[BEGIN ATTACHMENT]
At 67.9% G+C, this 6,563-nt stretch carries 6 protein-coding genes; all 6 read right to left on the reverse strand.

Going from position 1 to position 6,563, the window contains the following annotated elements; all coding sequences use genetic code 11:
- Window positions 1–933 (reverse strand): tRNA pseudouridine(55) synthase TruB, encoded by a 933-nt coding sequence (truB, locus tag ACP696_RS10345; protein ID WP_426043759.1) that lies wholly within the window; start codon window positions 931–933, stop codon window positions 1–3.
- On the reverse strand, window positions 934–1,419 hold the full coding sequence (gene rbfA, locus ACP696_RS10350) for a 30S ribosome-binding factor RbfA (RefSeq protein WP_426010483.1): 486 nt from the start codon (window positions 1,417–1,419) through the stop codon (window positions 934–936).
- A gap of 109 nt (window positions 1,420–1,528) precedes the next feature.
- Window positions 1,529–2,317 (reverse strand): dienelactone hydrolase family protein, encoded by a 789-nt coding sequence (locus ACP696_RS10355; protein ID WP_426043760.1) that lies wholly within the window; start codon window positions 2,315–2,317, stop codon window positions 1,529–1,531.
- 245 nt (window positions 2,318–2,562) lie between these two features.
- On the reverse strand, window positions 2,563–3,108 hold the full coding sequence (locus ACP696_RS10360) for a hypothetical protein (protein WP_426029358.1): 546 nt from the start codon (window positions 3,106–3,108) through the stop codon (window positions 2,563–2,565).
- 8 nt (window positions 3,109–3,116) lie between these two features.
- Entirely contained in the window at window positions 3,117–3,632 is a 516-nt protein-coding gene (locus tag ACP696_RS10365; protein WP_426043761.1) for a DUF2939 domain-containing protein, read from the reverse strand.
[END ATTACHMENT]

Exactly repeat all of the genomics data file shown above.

At 67.9% G+C, this 6,563-nt stretch carries 6 protein-coding genes; all 6 read right to left on the reverse strand.

Going from position 1 to position 6,563, the window contains the following annotated elements; all coding sequences use genetic code 11:
- Window positions 1–933 (reverse strand): tRNA pseudouridine(55) synthase TruB, encoded by a 933-nt coding sequence (truB, locus tag ACP696_RS10345; protein ID WP_426043759.1) that lies wholly within the window; start codon window positions 931–933, stop codon window positions 1–3.
- On the reverse strand, window positions 934–1,419 hold the full coding sequence (gene rbfA, locus ACP696_RS10350) for a 30S ribosome-binding factor RbfA (RefSeq protein WP_426010483.1): 486 nt from the start codon (window positions 1,417–1,419) through the stop codon (window positions 934–936).
- A gap of 109 nt (window positions 1,420–1,528) precedes the next feature.
- Window positions 1,529–2,317 (reverse strand): dienelactone hydrolase family protein, encoded by a 789-nt coding sequence (locus ACP696_RS10355; protein ID WP_426043760.1) that lies wholly within the window; start codon window positions 2,315–2,317, stop codon window positions 1,529–1,531.
- 245 nt (window positions 2,318–2,562) lie between these two features.
- On the reverse strand, window positions 2,563–3,108 hold the full coding sequence (locus ACP696_RS10360) for a hypothetical protein (protein WP_426029358.1): 546 nt from the start codon (window positions 3,106–3,108) through the stop codon (window positions 2,563–2,565).
- 8 nt (window positions 3,109–3,116) lie between these two features.
- Entirely contained in the window at window positions 3,117–3,632 is a 516-nt protein-coding gene (locus tag ACP696_RS10365; protein WP_426043761.1) for a DUF2939 domain-containing protein, read from the reverse strand.